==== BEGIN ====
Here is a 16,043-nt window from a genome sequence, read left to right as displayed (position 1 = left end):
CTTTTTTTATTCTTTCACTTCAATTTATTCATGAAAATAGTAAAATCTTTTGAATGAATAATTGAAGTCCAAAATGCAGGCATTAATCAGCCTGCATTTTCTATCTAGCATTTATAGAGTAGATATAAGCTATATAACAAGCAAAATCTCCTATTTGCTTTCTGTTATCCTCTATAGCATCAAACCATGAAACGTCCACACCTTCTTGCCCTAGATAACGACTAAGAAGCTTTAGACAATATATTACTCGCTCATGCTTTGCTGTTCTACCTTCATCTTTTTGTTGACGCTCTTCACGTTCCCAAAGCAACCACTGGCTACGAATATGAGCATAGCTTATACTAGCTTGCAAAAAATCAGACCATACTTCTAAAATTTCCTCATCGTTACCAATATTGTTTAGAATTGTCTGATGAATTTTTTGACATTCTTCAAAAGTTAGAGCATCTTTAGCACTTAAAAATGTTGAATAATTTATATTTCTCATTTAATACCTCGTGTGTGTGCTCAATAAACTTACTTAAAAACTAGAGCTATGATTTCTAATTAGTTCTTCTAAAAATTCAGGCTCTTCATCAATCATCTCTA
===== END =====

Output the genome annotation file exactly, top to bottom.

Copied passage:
Here is a 16,043-nt window from a genome sequence, read left to right as displayed (position 1 = left end):
CTTTTTTTATTCTTTCACTTCAATTTATTCATGAAAATAGTAAAATCTTTTGAATGAATAATTGAAGTCCAAAATGCAGGCATTAATCAGCCTGCATTTTCTATCTAGCATTTATAGAGTAGATATAAGCTATATAACAAGCAAAATCTCCTATTTGCTTTCTGTTATCCTCTATAGCATCAAACCATGAAACGTCCACACCTTCTTGCCCTAGATAACGACTAAGAAGCTTTAGACAATATATTACTCGCTCATGCTTTGCTGTTCTACCTTCATCTTTTTGTTGACGCTCTTCACGTTCCCAAAGCAACCACTGGCTACGAATATGAGCATAGCTTATACTAGCTTGCAAAAAATCAGACCATACTTCTAAAATTTCCTCATCGTTACCAATATTGTTTAGAATTGTCTGATGAATTTTTTGACATTCTTCAAAAGTTAGAGCATCTTTAGCACTTAAAAATGTTGAATAATTTATATTTCTCATTTAATACCTCGTGTGTGTGCTCAATAAACTTACTTAAAAACTAGAGCTATGATTTCTAATTAGTTCTTCTAAAAATTCAGGCTCTTCATCAATCATCTCTA